The municipality is required to notify nearby residents of proposed subdivisions, certain types of development decisions, and Public Hearings for planning bylaws. Notices are usually mailed to landowners within 30-60 metres of the project site for a development or subdivision application or bylaw. Also, check out Planning News for notices posted on this website. In some circumstances, notices may be advertised in local print media. Additionally, all development permit application decisions are posted at Town of Morinville Reception Desk.

How can I find out what may be built in a vacant lot/field near my house?

There are a few ways you can find out information regarding possible future development within Morinville. If you are in a newer neighbourhood, you are likely located in an area governed by an Area Structure Plan, which is a bylaw that establishes how the neighbourhood will develop. If you are unsure the name of the Area Structure Plan your neighbourhood falls under, you can find out what Area Structure Plan you are in according to the Area Structure Plan Index Map. Once you know the name of the Area Structure Plan for your neighbourhood, you can then refer to the corresponding Area Structure Plan to find out the future land uses within the area.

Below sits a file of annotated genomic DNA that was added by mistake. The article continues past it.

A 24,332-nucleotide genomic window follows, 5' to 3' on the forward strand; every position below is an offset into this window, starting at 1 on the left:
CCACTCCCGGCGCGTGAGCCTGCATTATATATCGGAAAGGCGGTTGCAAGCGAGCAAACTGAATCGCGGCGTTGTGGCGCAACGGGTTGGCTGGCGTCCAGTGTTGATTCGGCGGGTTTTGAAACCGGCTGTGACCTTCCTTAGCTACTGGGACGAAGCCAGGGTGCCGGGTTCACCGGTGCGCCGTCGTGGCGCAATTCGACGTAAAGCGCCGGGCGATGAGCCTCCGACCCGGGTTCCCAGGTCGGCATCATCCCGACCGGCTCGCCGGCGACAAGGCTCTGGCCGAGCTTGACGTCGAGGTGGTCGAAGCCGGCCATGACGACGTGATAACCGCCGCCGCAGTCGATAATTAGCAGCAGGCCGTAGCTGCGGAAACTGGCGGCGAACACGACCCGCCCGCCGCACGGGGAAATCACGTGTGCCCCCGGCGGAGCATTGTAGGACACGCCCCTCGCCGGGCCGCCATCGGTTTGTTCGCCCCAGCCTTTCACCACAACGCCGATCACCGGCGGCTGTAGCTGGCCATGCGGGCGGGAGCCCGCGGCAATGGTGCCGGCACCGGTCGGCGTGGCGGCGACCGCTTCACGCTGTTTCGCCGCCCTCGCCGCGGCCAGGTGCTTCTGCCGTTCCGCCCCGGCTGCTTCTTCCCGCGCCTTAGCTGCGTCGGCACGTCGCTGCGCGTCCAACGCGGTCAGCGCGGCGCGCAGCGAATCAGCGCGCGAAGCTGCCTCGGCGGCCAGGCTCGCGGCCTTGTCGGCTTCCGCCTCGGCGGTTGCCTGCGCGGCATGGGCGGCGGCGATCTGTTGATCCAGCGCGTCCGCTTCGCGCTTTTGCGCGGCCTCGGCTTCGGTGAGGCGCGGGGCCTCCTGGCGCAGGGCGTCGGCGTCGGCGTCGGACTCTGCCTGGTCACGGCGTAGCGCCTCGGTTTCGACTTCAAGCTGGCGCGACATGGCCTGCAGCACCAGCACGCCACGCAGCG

If you live in an area that is not covered by an Area Structure Plan, or if you would like to verify that a Land Use District has already been assigned to the property, you will need to reference the Morinville Land Use Bylaw.  Please note that if there are any inconsistencies between an Area Structure Plan and the Land Use Bylaw, the Land Use Bylaw prevails.

If you have additional questions or would like to know whether a Development Permit has already been issued for the site, contact Planning & Development.

Does the municipality regulate colour, type of roofing, or any other architectural standards?

There are no specific architectural controls for buildings, however the exterior finish is to be of a permanent material and the appearance of all buildings must be compatible with other buildings in the vicinity. In newer subdivisions, the land developer may have specific requirements for the neighbourhood.